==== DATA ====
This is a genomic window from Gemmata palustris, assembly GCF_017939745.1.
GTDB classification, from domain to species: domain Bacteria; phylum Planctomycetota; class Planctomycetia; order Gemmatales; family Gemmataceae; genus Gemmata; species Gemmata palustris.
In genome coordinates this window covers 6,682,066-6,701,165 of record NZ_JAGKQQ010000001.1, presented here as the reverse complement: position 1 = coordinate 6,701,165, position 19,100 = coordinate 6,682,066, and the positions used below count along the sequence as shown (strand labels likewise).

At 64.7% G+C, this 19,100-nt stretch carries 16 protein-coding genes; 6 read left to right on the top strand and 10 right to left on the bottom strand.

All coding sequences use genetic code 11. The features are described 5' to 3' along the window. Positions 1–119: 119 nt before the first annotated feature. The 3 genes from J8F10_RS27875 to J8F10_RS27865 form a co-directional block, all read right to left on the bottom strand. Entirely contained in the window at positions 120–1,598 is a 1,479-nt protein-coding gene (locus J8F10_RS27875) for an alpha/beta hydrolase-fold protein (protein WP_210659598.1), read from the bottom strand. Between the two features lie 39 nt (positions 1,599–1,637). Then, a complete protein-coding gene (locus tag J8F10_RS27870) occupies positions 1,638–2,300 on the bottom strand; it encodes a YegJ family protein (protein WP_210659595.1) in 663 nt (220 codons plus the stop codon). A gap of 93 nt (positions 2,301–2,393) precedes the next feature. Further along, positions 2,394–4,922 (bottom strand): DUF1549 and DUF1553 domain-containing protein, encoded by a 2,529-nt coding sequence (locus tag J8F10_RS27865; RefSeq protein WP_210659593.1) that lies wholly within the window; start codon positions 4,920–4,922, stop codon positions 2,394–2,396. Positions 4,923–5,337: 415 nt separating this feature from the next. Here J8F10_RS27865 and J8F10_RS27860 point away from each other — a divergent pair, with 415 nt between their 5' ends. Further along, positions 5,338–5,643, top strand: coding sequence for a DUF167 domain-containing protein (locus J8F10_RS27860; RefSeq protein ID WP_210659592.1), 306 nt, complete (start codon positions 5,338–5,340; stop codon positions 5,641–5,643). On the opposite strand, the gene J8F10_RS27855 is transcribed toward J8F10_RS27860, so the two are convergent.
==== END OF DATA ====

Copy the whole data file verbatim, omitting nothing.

This is a genomic window from Gemmata palustris, assembly GCF_017939745.1.
GTDB classification, from domain to species: domain Bacteria; phylum Planctomycetota; class Planctomycetia; order Gemmatales; family Gemmataceae; genus Gemmata; species Gemmata palustris.
In genome coordinates this window covers 6,682,066-6,701,165 of record NZ_JAGKQQ010000001.1, presented here as the reverse complement: position 1 = coordinate 6,701,165, position 19,100 = coordinate 6,682,066, and the positions used below count along the sequence as shown (strand labels likewise).

At 64.7% G+C, this 19,100-nt stretch carries 16 protein-coding genes; 6 read left to right on the top strand and 10 right to left on the bottom strand.

All coding sequences use genetic code 11. The features are described 5' to 3' along the window. Positions 1–119: 119 nt before the first annotated feature. The 3 genes from J8F10_RS27875 to J8F10_RS27865 form a co-directional block, all read right to left on the bottom strand. Entirely contained in the window at positions 120–1,598 is a 1,479-nt protein-coding gene (locus J8F10_RS27875) for an alpha/beta hydrolase-fold protein (protein WP_210659598.1), read from the bottom strand. Between the two features lie 39 nt (positions 1,599–1,637). Then, a complete protein-coding gene (locus tag J8F10_RS27870) occupies positions 1,638–2,300 on the bottom strand; it encodes a YegJ family protein (protein WP_210659595.1) in 663 nt (220 codons plus the stop codon). A gap of 93 nt (positions 2,301–2,393) precedes the next feature. Further along, positions 2,394–4,922 (bottom strand): DUF1549 and DUF1553 domain-containing protein, encoded by a 2,529-nt coding sequence (locus tag J8F10_RS27865; RefSeq protein WP_210659593.1) that lies wholly within the window; start codon positions 4,920–4,922, stop codon positions 2,394–2,396. Positions 4,923–5,337: 415 nt separating this feature from the next. Here J8F10_RS27865 and J8F10_RS27860 point away from each other — a divergent pair, with 415 nt between their 5' ends. Further along, positions 5,338–5,643, top strand: coding sequence for a DUF167 domain-containing protein (locus J8F10_RS27860; RefSeq protein ID WP_210659592.1), 306 nt, complete (start codon positions 5,338–5,340; stop codon positions 5,641–5,643). On the opposite strand, the gene J8F10_RS27855 is transcribed toward J8F10_RS27860, so the two are convergent.